UCLA’s Abu Danladi selected first overall in MLS SuperDraft

UCLA forward Abu Danladi was the No. 1 overall pick in the 2017 MLS SuperDraft on Friday, going to expansion side Minnesota United.

Danladi scored 18 goals and notched 18 assists in his three years as a Bruin after moving to the United States from Ghana through the Right to Dream Academy. Despite an injury-riddled junior season, Danladi led the Bruins with a career-best seven goals in only 11 games.

UCLA also sent Jackson Yueill to the pro ranks as the midfielder was the No. 6 overall pick to the San Jose Earthquakes. Yueill was a first-team All-Pac-12 selection this season after leading the conference in assists (11) as a sophomore.

Defender Michael Amick was picked with the 10th pick in the second round (32nd overall) to the Portland Timbers.

Share this post:Tweet about this on TwitterShare on FacebookShare on Google+Share on RedditShare on TumblrShare on LinkedInEmail this to someonePrint this page

UCLA basketball team crystallized its identity in Colorado


The UCLA football team never found its identity in 2016. It appeared to be a defensive stalwart for a few games, a pass-happy team Mike Leach would have been proud of for a few games…but it never became clear what UCLA did best. It was no coincidence the Bruins won four games in one of the most disappointing seasons in recent memory.

If the UCLA basketball team’s identity wasn’t clear before Thursday’s blowout win at Colorado, it was crystallized during the 104-89 victory that wasn’t nearly as close as that score would indicate. UCLA is exceptional at two things. Both, not surprisingly, are of the offensive variety.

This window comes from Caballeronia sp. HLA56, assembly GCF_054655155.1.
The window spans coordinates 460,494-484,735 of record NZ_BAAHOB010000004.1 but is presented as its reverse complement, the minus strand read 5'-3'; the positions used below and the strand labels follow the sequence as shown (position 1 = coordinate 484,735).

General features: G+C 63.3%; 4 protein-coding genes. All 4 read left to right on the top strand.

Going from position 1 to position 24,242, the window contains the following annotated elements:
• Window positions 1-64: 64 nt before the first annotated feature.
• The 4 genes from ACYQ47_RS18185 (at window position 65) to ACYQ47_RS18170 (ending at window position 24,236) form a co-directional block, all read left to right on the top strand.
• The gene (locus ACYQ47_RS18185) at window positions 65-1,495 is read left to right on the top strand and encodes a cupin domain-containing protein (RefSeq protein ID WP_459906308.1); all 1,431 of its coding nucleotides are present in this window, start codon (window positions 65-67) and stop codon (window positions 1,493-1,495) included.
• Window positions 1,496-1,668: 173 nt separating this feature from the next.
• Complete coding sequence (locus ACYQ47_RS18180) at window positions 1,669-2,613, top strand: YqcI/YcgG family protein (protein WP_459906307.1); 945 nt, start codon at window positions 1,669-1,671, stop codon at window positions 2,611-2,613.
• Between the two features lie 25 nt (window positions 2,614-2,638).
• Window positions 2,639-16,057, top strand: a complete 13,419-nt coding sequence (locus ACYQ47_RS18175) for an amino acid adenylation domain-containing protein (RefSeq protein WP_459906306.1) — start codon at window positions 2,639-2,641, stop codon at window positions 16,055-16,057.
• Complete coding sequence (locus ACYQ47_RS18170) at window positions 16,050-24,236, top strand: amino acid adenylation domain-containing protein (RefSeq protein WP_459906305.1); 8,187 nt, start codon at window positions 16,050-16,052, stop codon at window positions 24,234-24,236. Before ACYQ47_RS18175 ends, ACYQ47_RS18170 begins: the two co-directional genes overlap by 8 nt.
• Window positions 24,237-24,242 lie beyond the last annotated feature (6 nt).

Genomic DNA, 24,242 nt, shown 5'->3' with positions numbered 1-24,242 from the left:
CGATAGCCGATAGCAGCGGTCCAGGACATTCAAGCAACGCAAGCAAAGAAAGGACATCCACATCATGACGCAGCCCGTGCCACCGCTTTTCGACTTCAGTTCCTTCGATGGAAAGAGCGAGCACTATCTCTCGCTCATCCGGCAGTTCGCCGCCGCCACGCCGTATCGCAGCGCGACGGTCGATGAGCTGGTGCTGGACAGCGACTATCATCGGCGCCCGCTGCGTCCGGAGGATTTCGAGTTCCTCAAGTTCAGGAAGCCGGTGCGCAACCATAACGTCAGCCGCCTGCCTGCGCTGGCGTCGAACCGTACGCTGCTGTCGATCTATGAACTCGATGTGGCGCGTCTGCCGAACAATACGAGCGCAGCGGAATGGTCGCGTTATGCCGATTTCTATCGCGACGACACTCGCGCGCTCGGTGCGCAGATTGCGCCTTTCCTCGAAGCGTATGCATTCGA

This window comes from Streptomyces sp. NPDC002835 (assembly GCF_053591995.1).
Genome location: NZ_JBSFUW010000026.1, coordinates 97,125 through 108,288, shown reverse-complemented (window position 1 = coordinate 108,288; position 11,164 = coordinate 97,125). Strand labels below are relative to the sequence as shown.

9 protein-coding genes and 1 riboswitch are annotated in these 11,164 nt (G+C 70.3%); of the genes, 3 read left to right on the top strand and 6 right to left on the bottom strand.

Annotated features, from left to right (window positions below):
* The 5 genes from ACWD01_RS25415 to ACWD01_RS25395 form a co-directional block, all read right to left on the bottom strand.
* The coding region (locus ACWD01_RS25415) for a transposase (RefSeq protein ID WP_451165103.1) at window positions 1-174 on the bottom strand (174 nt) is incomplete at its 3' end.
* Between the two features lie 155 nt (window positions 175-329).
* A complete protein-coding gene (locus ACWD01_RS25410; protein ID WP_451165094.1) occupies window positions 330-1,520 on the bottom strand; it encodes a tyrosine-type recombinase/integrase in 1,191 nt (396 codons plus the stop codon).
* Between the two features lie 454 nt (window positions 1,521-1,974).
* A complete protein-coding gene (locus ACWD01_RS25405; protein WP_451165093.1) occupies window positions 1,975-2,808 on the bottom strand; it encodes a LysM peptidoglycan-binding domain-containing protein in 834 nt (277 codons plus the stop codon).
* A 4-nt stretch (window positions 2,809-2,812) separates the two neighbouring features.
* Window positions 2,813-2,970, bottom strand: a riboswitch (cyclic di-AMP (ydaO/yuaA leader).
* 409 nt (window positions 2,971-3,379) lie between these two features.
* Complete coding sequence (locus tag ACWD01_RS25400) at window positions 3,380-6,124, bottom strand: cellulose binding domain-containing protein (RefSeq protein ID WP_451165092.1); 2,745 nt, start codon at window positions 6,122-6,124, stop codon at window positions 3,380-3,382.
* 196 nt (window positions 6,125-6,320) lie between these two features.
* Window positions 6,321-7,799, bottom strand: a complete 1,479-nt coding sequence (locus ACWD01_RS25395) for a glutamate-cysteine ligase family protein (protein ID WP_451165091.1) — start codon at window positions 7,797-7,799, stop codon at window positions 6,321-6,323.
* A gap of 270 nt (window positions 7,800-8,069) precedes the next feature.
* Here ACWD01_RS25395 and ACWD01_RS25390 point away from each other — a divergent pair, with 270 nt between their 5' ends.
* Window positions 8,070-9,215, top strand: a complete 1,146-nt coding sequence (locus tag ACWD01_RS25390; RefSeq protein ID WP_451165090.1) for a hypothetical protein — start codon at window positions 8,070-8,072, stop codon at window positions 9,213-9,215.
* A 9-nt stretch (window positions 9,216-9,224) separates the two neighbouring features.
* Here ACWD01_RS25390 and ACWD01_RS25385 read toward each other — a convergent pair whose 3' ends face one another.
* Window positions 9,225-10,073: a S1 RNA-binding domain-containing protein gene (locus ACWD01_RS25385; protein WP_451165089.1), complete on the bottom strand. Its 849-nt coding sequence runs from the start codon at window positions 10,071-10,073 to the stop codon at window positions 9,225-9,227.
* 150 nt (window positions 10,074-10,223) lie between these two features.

One, the Bruins’ 3-point shooting is tremendous. Two, their fast break is nothing short of spectacular. Opponents are well aware of both at this point, but still struggle to prevent either, a telltale sign UCLA’s strengths can carry them a long way this season.

Yes, the Bruins clearly have weaknesses on the basketball court. They are average defensively. In a related matter, they struggle to keep teams off the offensive boards. But UCLA is so potent offensively, it more than compensates for any deficiencies.

The team with the highest 3-point percentage in the country broke the school record it set in the season-opener by making 19 3-pointers against Colorado. There are four players shooting better than 43 percent from the 3-point line and that doesn’t include Isaac Hamilton, who broke out of a 4-for-33 slump to make 4 of his 5 attempts from beyond the arc Thursday. Continue reading

Share this post:Tweet about this on TwitterShare on FacebookShare on Google+Share on RedditShare on TumblrShare on LinkedInEmail this to someonePrint this page

Colorado will challenge No. 4 UCLA’s weakest defensive links

No. 4 UCLA's road trip begins tonight against a Colorado team that  is a deceiving 0-3 in the Pac-12 after playing all three of its conference games on the road

No. 4 UCLA’s road trip begins tonight against a Colorado team that is a deceiving 0-3 in the Pac-12 after playing all three of its conference games on the road

It should probably frighten the Pac-12 – and maybe the rest of college basketball – that the UCLA basketball team has ample room to improve.

It’s not surprising that a team whose two best players are freshman would get substantially better over the course of a season, but it’s another thing to identify areas for potential growth for a 16-1 team ranked No. 4 in the country.

Entering tonight’s game at Colorado, UCLA is allowing 13 offensive rebounds per game. This not only hurts them in obvious ways like allowing opportunities for second-chance points. It hampers what the Bruins do best, run the fast break.

UCLA can argue it has the best transition offense in college basketball, freshman point guard Lonzo Ball being the obvious catalyst. If UCLA can cut down its opponents’ offensive rebounds, it can help itself in two areas.